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Egypt’s Fatura raises seven-figure seed to provide inventory and lending solutions to grocery stores

Light on assets, Fatura consolidates orders for existing wholesalers, and counts on them to ship their own products.

Fatura's team. Courtesy of Fatura via MENAbytes. Fatura's team. Courtesy of Fatura via MENAbytes.

Cairo-based B2B e-commerce marketplace Fatura has raised seven-figure (USD) seed round led by Egyptian fintech-focused fund Disruptech, it said in a statement sent to MENAbytes, without disclosing the exact size of the investment. The round was also joined by other local investors, including EFG EV and Cairo Angels.

Founded in 2019 by Hossam Ali, Ahmed Anwar, AbdAllah Moheb El-Din, and later joined by Ahmed Al Bakary, Fatura connects “curated” wholesalers in the fast-moving consumer goods (FMCG) space with the retailers through its mobile application, enabling them to place orders to restock their stores’ inventory. It claims to have over 1,500 SKUs on its platform.

The startup, which aims to become the largest “e-wholesaler” in Egypt and the rest of Africa, says that it uses an asset-light model, which differentiates it from the other players operating in the market.

The statement by Fatura explained that it leverages the underutilized assets already owned by wholesalers to resolve existing supply chain inefficiencies for all relevant stakeholders, including retailers, wholesalers, and manufacturers.

To put it in simple words, Fatura has taken the marketplace route—it neither stores the inventory, nor makes deliveries. It is instead focused on handing over the orders to existing wholesalers so that they can ship these orders using their own fleets.

Hossam Ali, the co-founder and CEO of Fatura, who was previously a management consultant with McKinsey, explaining this, said, “Egypt has more than 5,000 wholesalers, investing heavily to build another one will not solve the existing inefficiencies at scale. This capital-intensive approach never made sense to us in light of the Egyptian market’s realities. Alternatively, we are on a mission to curate a network of 200–250 wholesalers across the country, digitally transform the way they work and enable them to collectively lead the FMCG distribution business nationally.”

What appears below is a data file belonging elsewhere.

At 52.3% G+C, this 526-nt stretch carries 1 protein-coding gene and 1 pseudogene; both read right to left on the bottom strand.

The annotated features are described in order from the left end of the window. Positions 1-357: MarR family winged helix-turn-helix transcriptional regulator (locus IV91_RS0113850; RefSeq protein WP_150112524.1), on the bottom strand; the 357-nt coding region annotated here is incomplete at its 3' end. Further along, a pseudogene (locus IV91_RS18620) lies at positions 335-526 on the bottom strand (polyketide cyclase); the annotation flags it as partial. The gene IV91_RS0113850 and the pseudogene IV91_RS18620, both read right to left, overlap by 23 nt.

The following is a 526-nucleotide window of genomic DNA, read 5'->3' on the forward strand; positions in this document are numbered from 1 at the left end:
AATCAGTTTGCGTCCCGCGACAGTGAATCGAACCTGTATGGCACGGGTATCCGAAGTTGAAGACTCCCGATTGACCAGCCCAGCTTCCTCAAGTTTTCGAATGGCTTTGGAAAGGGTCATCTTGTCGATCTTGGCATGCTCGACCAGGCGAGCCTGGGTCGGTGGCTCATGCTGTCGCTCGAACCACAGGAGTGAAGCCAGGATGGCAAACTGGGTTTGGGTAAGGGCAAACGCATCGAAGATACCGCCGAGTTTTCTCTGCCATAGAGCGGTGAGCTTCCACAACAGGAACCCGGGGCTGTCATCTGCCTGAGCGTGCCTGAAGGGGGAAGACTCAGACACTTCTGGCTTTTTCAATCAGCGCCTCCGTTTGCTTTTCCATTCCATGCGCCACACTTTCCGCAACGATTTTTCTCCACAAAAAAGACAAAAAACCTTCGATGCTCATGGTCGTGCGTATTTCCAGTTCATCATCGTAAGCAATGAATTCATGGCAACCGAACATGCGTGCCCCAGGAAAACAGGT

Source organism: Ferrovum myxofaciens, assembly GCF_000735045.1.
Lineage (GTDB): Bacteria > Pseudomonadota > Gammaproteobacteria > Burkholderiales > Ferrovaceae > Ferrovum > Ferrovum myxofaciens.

The B2B e-commerce space has been heating up all around the region. Sary from Saudi Arabia, as well as Bazaar and Tajir from Pakistan are some of the players that have raised investments in the last three months or so. MaxAb, the Egyptian player that has been in the market for about two years and raised USD 6.2 million in region’s largest seed round at the time, is also in the process of closing another investment.

But every player is trying to follow their own model. Some are controlling the inventory with their own warehouses and fulfillment, and others are operating marketplaces.

Fatura is also working to expand into lending solutions. In a statement, the startup said it will offer working capital loans to retailers that are part of its network. The startup shared a timeline of when they’ll start offering these loans, but said that it is going the leverage the data derived from transactions to analyze retailers’ behavior and their creditworthiness.

“Around 60% of the current wholesale market in Egypt is through on-credit purchases. We will be the first player to unlock the opportunity of digitizing the lending cycle,” said Ahmed Anwar, Fatura’s co-founder and COO.

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AbdAllah Moheb El-Din, a co-founder and the CTO of Fatura, explained that their offering also includes analytics and intelligence reports. He said, “A major value of the platform is the market data analysis and the AI-enabled decision-making based on it. We help FMCG manufacturers to make better data-driven decisions and provide unprecedented transparency on prices and stock levels to retailers to maximize their profits.”

Ahmed AlBakary, Fatura’s co-founder and non-executive chairman, as well as the former CEO of Egypt’s largest biscuits company BiscoMisr and another leading FMCG player Massfood, said, “I have worked in the FMCG industry for more than 25 years in several markets. The challenge manufacturers face in markets where the wholesale channel represents more than 50% of the ACV distribution is how to ensure excellence of execution. It was never easy to know how our products move across different layers of wholesale, at what cost and at what condition. Fatura is stepping up to regulate this chaos, which will improve efficiencies, turnover, and profitability for FMCG players.”

Mohamed Okasha, the founding partner of Disruptech, said, “We are excited to lead Fatura’s investment round and we firmly believe in the opportunity that lies in the digitization of the wholesale-retail relationship. Disruptech sees Fatura playing an essential role to transform the market and we are committed to helping Fatura achieve its mission.”

This article first appeared in MENAbytes.